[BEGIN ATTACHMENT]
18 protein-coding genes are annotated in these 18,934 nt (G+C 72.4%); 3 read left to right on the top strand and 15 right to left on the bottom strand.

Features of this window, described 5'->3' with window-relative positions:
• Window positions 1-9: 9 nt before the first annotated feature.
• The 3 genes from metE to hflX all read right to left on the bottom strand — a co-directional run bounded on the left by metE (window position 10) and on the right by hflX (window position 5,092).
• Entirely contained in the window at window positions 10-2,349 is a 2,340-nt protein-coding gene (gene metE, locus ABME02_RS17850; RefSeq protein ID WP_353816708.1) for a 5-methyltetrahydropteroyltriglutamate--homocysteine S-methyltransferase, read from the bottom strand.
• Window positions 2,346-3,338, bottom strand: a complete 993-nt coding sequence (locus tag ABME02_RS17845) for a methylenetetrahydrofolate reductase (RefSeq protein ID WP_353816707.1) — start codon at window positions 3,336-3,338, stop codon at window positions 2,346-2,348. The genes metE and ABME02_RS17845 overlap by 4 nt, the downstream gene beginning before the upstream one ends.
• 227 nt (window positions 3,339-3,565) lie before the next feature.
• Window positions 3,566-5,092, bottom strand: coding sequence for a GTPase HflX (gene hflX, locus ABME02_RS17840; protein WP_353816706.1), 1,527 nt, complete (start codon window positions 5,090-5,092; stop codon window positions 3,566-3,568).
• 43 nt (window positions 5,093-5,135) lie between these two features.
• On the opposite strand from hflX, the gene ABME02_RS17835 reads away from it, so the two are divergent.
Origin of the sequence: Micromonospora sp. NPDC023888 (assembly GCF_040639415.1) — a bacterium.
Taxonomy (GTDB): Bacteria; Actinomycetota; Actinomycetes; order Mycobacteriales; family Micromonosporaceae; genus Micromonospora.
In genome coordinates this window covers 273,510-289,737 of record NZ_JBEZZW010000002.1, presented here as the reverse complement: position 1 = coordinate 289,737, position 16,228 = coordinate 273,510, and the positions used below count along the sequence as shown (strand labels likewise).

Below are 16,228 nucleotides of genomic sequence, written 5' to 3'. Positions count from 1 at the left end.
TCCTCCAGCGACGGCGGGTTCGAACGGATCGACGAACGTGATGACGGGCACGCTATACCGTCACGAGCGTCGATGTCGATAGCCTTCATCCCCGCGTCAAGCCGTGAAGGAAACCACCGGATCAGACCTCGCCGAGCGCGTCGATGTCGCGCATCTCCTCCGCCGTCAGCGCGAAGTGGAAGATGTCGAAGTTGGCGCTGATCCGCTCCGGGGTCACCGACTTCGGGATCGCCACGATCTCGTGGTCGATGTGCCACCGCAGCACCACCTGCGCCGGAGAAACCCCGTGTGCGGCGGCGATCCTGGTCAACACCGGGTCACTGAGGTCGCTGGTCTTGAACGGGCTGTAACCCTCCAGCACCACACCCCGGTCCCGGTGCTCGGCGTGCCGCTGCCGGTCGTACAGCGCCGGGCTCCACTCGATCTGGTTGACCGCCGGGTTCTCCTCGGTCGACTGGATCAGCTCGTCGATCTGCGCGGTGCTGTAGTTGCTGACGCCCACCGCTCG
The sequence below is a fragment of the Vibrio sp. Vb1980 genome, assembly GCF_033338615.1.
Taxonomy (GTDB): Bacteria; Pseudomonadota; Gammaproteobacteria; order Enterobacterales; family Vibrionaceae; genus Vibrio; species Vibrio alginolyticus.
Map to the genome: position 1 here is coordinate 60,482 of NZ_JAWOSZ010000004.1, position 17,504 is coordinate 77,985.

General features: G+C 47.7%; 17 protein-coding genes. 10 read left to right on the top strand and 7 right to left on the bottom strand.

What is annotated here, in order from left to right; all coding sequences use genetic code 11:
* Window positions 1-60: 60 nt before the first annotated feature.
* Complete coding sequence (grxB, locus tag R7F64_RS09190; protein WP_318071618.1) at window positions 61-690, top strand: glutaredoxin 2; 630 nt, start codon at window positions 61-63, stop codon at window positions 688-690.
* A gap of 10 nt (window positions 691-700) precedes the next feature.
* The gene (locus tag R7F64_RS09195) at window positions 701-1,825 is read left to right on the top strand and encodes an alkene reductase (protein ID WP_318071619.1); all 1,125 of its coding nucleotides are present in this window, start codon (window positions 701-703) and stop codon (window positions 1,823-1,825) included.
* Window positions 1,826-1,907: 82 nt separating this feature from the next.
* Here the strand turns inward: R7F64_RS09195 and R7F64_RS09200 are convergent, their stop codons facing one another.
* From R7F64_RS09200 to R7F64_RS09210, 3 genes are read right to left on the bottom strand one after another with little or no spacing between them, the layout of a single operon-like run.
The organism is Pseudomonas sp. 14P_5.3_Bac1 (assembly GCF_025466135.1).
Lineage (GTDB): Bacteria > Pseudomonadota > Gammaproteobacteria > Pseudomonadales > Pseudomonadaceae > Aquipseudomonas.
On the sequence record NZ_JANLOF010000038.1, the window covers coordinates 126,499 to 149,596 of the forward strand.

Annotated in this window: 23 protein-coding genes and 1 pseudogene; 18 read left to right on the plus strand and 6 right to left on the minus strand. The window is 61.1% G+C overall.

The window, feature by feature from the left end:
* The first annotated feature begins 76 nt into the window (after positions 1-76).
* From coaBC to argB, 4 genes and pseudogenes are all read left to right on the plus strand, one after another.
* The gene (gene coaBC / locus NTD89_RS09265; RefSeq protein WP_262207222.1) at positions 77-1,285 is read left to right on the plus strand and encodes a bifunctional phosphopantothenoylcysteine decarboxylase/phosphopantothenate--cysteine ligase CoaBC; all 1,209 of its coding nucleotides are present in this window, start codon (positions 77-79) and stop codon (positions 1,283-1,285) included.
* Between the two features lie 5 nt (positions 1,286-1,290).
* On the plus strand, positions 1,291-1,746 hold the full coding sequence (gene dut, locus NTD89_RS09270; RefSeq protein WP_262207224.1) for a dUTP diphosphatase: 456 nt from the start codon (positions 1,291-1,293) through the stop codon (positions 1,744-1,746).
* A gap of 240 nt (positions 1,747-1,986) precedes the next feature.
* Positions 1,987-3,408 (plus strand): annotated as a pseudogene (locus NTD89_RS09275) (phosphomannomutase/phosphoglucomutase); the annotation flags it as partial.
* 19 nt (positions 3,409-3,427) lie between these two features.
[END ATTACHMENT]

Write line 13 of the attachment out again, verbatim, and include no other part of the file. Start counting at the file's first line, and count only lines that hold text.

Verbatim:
In genome coordinates this window covers 273,510-289,737 of record NZ_JBEZZW010000002.1, presented here as the reverse complement: position 1 = coordinate 289,737, position 16,228 = coordinate 273,510, and the positions used below count along the sequence as shown (strand labels likewise).